Currents up to 5 million amperes are induced in the JET plasma – typically via the transformer or solenoid. As well as providing a natural pinching of the plasma column away from the walls, the current inherently the plasma – by energising plasma electrons and in a particular toroidal direction. A few megawatts of heating power are provided in this way.

Neutral beam heating

Beams of high energy, neutral deuterium or tritium are injected into the plasma, transferring their energy to the plasma via collisions with the plasma ions. The neutral beams are produced in two distinct phases. Firstly, a beam of energetic ions is produced by applying an accelerating voltage of up to 140,000 V. However, a beam of charged ions will not be able to penetrate the confining magnetic field in the Tokamak. Thus, the second stage ensures the accelerated beams are neutralised (ie the ions turned into neutral atoms) before injection into the plasma. In JET, up to 21 MW of additional power is available from the neutral beam injection heating systems.

Radio-frequency heating

As the plasma ions and electrons are confined to rotating around the magnetic field lines in the Tokamak, electromagnetic waves of a frequency matched to the ions or electrons are able to resonate – or damp its wave power into the plasma particles. As energy is transferred to the plasma at the precise location where the radio waves resonate with the /electron rotation, such wave heating schemes have the advantage of being localised at a particular location in the plasma.

In JET, a number of antennae in the vacuum vessel propagate waves in the frequency range of 25–55 MHz into the core of the plasma. These waves are tuned to resonate with particular ions in the plasma – thus heating them up. This method can inject up to 20 MW of heating power.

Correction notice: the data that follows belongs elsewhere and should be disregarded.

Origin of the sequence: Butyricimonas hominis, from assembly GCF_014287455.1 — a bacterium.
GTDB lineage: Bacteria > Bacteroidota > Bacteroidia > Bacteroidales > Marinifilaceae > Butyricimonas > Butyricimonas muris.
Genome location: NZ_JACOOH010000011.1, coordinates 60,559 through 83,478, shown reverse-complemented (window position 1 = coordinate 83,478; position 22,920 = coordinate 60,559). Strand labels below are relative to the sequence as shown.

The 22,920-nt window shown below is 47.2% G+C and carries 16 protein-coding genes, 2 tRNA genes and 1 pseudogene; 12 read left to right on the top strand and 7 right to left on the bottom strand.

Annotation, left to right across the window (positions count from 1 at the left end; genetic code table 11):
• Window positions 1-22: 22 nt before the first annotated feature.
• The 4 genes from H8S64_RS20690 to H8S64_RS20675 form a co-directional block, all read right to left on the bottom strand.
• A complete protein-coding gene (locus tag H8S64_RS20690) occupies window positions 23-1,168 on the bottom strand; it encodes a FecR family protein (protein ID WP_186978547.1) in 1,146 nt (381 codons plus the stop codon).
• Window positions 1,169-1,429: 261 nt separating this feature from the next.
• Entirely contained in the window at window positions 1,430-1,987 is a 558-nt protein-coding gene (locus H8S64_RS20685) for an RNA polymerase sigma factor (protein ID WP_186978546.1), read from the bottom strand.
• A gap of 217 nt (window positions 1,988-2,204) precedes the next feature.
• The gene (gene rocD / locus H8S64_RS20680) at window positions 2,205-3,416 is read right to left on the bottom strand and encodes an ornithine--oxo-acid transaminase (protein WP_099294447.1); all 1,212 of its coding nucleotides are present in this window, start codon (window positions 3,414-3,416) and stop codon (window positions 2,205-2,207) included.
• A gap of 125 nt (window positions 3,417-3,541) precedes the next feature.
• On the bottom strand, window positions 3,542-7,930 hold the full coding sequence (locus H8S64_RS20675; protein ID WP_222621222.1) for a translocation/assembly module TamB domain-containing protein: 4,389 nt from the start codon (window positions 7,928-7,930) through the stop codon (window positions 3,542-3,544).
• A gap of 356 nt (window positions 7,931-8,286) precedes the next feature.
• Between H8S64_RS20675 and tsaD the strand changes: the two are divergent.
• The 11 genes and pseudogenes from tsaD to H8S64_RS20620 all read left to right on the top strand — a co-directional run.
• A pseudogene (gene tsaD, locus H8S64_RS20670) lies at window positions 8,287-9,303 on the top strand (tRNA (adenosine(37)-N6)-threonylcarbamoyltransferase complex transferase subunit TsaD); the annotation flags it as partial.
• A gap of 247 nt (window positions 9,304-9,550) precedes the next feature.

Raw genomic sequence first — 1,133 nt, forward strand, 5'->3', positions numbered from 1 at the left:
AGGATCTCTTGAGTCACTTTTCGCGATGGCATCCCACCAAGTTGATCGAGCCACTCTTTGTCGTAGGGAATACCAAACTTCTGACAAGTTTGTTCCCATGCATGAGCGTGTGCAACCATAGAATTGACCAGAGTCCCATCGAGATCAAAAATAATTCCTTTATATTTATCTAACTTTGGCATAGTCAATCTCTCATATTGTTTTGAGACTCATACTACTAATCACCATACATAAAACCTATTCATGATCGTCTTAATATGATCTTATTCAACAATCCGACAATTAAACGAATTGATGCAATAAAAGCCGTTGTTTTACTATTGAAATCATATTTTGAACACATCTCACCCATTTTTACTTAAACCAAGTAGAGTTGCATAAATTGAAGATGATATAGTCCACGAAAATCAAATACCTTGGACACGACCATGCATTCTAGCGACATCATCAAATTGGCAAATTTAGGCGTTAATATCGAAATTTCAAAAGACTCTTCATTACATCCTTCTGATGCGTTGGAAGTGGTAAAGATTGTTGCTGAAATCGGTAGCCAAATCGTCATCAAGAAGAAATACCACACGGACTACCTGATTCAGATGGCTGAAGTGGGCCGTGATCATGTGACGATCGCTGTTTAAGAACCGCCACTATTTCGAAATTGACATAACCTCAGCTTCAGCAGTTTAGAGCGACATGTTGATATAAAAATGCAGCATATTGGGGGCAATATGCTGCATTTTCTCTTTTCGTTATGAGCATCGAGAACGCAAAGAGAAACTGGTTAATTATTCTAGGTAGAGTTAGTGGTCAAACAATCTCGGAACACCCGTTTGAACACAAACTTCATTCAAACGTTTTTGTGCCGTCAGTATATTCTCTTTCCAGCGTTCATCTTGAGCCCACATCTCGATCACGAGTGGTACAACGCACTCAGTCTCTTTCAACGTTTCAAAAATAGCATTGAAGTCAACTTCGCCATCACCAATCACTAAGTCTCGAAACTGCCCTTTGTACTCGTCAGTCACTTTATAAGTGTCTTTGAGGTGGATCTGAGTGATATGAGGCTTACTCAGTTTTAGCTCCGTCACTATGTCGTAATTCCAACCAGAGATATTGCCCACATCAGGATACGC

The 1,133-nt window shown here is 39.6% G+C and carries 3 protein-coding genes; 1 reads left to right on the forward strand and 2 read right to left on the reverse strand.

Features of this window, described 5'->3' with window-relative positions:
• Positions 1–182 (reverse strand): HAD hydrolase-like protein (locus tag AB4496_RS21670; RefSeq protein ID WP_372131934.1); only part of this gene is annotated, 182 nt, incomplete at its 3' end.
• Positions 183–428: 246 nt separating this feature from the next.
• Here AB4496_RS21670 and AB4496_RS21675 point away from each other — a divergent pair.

Waves can also be used to drive current in the plasma – by providing a ‘push’ to electrons travelling in one particular direction. In JET, 10 MW of these so- called lower hybrid (at 3.7 GHz) accelerate the plasma electrons to generate a plasma current of up to 3 MW.

Self-heating of plasma

The helium ions (or so-called alpha-particles) produced when deuterium and tritium fuse remain within the plasma’s magnetic trap for a time, before they are pumped away through the diverter. The neutrons (being neutral) escape the magnetic field and their capture in a future plant will be the source of fusion power to produce electricity.

When fusion power out just equals the power required to heat and sustain plasma then breakeven is achieved. However, only the fusion energy contained within the helium ions heats the deuterium and tritium fuel ions (by collisions) to keep the fusion reaction going. When this self-heating mechanism is sufficient to maintain the plasma temperature required for fusion the reaction becomes self-sustaining (ie no external plasma heating is required). This condition is referred to as ignition. In magnetic plasma confinement of the D–T fusion reaction, the condition for ignition is approximately six times more demanding (in confinement time or in plasma density) than the condition for breakeven.’